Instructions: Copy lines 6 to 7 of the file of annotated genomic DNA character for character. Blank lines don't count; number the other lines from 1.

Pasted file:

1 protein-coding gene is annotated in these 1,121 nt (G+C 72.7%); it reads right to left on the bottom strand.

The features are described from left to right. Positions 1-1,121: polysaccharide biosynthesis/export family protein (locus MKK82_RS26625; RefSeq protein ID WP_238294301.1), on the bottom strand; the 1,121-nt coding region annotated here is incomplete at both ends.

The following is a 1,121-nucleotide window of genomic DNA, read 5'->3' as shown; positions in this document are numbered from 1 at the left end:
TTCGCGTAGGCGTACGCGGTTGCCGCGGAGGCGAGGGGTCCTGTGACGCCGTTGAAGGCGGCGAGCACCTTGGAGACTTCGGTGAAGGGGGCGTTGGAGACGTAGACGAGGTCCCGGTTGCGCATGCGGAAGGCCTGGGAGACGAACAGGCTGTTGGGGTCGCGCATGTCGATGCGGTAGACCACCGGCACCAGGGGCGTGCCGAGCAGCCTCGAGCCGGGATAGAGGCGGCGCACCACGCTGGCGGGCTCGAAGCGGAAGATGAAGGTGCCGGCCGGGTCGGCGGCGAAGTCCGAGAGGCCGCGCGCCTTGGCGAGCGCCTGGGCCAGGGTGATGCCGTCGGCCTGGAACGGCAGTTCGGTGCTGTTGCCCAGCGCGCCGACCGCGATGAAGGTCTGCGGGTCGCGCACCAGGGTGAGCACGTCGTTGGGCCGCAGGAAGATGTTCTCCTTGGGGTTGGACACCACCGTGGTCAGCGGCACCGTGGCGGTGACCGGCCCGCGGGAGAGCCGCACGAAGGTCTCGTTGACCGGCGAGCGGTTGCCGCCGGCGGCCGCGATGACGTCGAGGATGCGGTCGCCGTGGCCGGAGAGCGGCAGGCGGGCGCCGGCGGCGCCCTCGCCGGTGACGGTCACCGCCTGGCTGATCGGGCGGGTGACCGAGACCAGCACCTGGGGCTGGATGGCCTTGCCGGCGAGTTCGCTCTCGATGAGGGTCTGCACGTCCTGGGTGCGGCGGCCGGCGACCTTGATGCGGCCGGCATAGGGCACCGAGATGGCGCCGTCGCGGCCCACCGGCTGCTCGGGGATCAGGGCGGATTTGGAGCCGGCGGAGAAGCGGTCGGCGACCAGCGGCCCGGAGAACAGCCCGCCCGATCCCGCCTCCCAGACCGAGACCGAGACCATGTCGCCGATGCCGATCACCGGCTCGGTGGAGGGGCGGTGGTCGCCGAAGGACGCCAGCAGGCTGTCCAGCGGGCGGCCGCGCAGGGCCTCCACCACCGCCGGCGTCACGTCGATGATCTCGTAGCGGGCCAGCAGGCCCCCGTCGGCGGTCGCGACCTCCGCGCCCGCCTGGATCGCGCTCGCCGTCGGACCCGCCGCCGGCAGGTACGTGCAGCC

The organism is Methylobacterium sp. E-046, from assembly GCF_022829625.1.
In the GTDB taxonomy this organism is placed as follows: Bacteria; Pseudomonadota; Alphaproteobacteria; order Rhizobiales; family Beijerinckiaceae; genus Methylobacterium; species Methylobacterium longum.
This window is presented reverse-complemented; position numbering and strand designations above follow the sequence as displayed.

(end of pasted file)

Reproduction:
In the GTDB taxonomy this organism is placed as follows: Bacteria; Pseudomonadota; Alphaproteobacteria; order Rhizobiales; family Beijerinckiaceae; genus Methylobacterium; species Methylobacterium longum.
This window is presented reverse-complemented; position numbering and strand designations above follow the sequence as displayed.